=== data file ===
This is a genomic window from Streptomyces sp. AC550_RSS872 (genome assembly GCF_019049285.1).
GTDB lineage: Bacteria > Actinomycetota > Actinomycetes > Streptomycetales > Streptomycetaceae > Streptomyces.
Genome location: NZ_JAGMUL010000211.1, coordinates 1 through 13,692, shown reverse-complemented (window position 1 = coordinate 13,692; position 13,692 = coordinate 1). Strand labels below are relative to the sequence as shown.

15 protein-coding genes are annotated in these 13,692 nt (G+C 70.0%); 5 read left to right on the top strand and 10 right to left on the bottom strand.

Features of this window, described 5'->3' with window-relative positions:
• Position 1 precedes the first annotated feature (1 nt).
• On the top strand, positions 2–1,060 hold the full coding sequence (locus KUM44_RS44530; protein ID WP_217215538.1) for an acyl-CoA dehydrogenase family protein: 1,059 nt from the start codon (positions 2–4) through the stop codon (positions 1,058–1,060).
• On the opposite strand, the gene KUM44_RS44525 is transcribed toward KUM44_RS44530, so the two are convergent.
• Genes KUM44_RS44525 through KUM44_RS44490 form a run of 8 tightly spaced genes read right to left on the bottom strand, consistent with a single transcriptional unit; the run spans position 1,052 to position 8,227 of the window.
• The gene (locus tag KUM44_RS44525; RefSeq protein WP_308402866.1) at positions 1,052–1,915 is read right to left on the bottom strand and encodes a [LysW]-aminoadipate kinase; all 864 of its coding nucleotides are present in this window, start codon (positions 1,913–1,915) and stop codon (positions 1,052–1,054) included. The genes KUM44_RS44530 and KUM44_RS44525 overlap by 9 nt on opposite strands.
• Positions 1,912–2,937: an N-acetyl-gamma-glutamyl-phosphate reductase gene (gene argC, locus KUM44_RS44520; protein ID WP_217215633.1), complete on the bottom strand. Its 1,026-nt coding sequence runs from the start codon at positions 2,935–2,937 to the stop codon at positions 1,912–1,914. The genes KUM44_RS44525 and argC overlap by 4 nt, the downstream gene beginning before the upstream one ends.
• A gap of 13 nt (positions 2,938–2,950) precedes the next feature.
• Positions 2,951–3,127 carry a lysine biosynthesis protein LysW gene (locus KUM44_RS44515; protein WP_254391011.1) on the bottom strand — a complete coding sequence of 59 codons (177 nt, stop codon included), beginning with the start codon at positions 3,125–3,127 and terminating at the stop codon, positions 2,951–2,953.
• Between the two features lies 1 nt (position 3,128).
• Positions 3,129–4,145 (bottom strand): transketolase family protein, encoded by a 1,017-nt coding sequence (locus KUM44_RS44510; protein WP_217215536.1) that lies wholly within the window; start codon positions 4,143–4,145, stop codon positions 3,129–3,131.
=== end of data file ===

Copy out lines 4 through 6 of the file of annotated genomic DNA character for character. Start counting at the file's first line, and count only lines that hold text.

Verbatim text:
15 protein-coding genes are annotated in these 13,692 nt (G+C 70.0%); 5 read left to right on the top strand and 10 right to left on the bottom strand.

Features of this window, described 5'->3' with window-relative positions:
• Position 1 precedes the first annotated feature (1 nt).